They may have a few new faces in their squad, but the Panthers are coming off their most stable season in recent memory. For the first time in a long time there were no shake-ups in the front office, no question marks over the head coach, and no unrest among their senior playing group.
Consistency breeds confidence and, judging on last year's results – Ivan Cleary's side finished just one win short of a finals spot – there's no doubting that there's a lot of self-belief permeating from the foot of the mountains.
Penrith general manager Phil Gould was extremely active in the marketplace last season, spending much of his cap that had previously been tied to the likes of Petero Civoniceva, Luke Lewis, Michael Jennings, Lachlan Coote and Michael Gordon.
In their place is the experienced trio of Brent Kite, Jamie Soward and Peter Wallace, the rising talents of Tyrone Peachey, Elijah Taylor and Kevin Naiqama, and the pure natural ability of Jamal Idris.
It's quite possible that all seven could feature in Ivan Cleary's line-up for their season-opener against Newcastle.
3. Lower grade success
The Panthers featured in two of the three deciders on Grand Final Day in 2013.
Led by young talents Matt Moylan, Sam Anderson and Eto Nabuli, their NSW Cup feeder side Windsor Wolves fell at the final hurdle to heavyweights Cronulla. This season, the Panthers have regained control of their own reserve grade side, and will play a number of games as the curtain-raiser to their NRL team at Centrebet Stadium.
Their premiership-winning Holden Cup side, who were victorious over perennial heavyweights the Warriors, featured some of the hottest prospects in the under-20s including Dalline Watene-Zelezniak, George Jennings, the NRL-experienced James Roberts and Holden Cup Player of the Year Bryce Cartwright.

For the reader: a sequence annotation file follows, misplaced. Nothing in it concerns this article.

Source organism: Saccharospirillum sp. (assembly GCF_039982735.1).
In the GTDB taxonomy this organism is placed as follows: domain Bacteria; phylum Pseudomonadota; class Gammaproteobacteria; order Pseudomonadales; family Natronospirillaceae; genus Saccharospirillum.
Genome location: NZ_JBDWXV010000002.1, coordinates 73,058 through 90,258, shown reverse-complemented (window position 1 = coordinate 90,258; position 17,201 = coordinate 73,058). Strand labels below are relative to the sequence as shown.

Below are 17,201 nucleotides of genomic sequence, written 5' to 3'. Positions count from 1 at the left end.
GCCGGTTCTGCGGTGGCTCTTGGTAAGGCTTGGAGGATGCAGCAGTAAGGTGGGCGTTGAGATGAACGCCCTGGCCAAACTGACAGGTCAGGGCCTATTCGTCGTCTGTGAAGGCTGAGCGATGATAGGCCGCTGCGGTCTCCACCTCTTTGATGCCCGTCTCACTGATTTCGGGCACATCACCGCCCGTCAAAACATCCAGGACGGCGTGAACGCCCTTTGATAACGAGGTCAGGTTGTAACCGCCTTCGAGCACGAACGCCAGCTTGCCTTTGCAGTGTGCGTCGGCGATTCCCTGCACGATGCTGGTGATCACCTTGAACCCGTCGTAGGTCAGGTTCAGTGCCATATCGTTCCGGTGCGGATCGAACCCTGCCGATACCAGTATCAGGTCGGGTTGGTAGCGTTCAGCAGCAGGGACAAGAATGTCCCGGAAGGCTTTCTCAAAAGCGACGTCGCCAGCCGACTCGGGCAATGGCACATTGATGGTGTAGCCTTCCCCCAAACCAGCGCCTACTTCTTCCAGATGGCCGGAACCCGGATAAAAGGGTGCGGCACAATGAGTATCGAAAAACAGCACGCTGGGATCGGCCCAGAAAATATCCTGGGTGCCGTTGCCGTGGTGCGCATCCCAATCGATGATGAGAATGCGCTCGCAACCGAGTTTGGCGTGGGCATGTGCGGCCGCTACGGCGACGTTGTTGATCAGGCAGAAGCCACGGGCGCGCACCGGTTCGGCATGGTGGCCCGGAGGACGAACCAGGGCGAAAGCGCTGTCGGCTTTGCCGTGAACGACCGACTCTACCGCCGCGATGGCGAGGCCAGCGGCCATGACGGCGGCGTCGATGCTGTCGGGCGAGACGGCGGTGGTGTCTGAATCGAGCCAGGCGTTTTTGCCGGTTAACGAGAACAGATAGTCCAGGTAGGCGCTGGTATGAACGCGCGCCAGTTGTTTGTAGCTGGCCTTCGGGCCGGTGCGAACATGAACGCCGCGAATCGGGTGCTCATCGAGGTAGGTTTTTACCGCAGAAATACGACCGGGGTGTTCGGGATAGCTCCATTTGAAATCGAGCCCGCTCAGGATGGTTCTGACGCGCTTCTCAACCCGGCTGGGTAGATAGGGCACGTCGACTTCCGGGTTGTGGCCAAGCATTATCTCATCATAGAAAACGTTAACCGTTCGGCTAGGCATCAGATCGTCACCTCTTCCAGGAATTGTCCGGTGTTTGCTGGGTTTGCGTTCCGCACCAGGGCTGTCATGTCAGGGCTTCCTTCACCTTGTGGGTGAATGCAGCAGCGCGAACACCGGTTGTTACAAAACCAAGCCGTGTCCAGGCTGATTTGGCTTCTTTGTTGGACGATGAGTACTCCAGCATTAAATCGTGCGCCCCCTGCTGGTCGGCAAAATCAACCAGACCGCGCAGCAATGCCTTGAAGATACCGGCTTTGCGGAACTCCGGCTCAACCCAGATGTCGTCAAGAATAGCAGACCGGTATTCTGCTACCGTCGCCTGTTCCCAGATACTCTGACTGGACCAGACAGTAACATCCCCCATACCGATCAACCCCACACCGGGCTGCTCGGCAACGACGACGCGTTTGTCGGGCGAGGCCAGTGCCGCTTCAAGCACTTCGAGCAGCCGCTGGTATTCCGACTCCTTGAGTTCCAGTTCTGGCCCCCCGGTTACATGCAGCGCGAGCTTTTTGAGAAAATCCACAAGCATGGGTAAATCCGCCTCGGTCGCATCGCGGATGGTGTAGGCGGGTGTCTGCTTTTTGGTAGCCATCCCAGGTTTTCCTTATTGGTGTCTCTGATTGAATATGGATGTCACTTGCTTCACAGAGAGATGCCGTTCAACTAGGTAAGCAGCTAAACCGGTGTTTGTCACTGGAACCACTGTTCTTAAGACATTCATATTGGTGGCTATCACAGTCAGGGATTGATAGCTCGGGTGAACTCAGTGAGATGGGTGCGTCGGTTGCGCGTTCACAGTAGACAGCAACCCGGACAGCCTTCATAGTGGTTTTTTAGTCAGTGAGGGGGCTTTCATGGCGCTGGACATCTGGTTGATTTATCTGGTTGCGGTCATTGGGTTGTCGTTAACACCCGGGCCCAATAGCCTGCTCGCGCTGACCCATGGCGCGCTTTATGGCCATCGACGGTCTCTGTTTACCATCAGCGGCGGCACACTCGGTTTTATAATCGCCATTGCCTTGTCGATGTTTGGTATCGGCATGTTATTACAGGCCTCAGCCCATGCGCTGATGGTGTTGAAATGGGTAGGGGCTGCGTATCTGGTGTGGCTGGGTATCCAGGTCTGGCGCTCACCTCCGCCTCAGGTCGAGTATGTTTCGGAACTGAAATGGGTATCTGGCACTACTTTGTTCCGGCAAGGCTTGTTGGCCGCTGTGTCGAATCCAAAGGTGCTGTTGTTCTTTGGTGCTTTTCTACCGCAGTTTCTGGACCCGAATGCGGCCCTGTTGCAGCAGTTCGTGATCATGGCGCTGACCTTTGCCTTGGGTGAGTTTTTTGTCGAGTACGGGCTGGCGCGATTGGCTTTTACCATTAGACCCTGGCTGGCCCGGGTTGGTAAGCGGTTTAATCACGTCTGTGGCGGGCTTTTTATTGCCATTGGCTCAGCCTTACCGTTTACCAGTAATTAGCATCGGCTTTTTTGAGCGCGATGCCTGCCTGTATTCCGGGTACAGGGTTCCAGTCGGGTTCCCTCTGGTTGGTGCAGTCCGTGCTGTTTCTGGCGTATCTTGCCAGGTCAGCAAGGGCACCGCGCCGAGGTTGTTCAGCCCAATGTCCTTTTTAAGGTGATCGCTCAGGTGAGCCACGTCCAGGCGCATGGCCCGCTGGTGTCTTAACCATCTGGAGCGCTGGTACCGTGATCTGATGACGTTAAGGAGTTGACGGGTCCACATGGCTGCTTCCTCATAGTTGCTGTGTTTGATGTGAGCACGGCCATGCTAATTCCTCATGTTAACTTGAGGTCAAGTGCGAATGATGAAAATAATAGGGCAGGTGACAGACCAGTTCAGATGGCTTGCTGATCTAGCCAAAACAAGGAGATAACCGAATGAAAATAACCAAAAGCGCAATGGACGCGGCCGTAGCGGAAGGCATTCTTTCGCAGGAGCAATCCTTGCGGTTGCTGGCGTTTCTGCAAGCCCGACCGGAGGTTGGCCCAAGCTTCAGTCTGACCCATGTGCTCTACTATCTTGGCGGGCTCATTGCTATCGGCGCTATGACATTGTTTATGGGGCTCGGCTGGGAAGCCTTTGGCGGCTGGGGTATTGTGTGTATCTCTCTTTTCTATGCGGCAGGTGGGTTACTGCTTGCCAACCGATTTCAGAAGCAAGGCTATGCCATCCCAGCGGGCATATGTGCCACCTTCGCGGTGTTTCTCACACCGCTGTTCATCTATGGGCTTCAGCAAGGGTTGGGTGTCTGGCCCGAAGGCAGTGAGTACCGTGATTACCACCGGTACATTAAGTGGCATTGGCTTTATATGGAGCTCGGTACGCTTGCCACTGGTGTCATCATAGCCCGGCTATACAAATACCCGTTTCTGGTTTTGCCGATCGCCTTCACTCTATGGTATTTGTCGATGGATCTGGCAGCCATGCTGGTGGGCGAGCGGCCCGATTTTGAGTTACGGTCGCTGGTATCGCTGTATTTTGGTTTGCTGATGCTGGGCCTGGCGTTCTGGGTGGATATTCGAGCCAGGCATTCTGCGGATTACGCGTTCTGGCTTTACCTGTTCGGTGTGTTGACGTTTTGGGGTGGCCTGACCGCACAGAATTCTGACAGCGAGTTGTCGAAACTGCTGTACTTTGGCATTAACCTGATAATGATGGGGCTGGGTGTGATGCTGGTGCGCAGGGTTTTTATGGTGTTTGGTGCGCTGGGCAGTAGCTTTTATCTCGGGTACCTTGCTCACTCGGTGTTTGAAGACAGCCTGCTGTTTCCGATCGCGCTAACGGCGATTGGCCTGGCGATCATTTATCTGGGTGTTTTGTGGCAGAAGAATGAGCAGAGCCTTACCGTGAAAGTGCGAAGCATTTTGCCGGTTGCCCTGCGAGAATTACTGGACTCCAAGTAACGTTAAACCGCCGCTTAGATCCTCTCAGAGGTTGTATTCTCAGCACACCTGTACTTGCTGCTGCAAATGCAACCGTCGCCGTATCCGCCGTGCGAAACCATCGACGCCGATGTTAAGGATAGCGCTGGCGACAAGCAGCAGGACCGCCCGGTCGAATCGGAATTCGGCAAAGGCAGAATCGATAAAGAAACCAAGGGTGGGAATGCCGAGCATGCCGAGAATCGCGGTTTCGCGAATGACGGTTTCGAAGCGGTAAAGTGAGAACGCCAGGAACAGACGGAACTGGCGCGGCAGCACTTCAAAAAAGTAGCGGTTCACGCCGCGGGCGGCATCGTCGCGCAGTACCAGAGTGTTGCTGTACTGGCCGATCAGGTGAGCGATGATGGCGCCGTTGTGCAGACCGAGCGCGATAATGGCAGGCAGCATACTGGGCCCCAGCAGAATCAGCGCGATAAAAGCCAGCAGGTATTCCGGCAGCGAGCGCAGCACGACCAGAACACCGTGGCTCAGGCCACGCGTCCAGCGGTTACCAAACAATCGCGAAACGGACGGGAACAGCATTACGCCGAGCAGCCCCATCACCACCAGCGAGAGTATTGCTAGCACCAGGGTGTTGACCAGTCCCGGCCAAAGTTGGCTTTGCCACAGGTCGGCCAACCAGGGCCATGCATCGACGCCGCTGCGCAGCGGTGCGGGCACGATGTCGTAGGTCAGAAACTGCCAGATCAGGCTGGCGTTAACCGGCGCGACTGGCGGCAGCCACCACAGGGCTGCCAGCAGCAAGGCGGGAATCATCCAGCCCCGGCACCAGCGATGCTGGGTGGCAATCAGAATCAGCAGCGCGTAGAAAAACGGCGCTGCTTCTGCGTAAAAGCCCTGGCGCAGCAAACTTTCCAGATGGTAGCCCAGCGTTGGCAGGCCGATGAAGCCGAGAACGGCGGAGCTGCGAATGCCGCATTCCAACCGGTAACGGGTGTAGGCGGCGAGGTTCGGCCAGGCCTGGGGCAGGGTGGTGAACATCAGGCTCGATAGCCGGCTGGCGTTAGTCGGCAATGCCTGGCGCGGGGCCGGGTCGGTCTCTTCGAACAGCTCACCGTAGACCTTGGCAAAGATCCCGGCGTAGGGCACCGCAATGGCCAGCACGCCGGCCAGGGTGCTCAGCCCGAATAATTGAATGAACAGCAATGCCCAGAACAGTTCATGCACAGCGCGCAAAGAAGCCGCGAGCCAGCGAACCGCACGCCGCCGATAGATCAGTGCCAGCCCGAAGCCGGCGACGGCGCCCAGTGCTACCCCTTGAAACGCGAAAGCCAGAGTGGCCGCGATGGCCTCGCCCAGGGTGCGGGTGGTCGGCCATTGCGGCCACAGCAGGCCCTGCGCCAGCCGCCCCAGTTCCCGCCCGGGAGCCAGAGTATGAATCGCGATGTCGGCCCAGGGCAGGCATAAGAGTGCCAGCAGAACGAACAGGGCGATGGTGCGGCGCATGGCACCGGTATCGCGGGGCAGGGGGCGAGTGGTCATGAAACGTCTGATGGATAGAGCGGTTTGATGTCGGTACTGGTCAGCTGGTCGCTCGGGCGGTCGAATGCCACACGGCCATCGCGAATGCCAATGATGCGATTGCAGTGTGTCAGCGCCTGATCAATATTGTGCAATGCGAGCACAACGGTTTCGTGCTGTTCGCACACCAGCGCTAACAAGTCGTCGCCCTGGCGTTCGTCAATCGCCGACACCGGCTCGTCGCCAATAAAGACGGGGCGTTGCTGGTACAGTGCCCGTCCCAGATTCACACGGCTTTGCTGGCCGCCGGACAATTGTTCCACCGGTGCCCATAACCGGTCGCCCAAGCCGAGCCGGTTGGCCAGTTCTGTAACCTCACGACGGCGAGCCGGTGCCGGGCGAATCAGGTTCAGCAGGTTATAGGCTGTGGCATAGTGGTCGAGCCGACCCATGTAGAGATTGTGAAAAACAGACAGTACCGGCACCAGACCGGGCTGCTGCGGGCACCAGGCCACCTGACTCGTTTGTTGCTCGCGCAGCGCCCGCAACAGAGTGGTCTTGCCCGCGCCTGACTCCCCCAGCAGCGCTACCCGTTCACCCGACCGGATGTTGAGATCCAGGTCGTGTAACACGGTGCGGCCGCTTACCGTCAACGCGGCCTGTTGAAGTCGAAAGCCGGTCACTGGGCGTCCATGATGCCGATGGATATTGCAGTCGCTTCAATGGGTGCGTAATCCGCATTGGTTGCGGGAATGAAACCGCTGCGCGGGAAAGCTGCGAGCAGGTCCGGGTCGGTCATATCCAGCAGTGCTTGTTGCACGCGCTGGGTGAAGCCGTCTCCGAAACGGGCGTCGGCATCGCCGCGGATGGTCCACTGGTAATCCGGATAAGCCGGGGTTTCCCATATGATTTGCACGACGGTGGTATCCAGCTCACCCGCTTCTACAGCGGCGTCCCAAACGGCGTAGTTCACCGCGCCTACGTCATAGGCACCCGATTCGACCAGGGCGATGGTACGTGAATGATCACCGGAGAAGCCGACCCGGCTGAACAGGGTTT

While it doesn't necessarily translate to first-grade success, the Panthers' flourishing teams in the lower grades at the very least shows the level of depth at the club.
At first glance, the signing of halves pairing Jamie Soward and Peter Wallace might seem a desperate attempt to resurrect the careers of a couple of players deemed well past their best.
But at second look, the experience and leadership provided by two former NSW Origin playmakers is key for a rising team in need of some veteran heads.
Soward entered last season with one of the best kicking games in the competition, but finished the year in a team at the bottom of the Super League competition. Similarly, Wallace began 2013 as Brisbane's first-choice halfback, but was reduced to a utility role by the time the Origin period arrived.
Both players will have fresh starts at their new club but both will also have points to prove, and the Panthers are hoping those ingredients will have the team cooking straight off the bat.
5. Phil Gould
The Panthers are now into Year Three of Gus Gould's five-year plan, which means the rebuilding phase is over and the real upswing is about to begin. Whether or not you're a fan of the Channel Nine commentator, you can't argue that the Panthers have improved steadily under his tenure both on and off the field. From the top to the bottom, Gould has every Panthers employee beating to his drum, and the more the club builds, and one gets the feeling success is at the end of the song.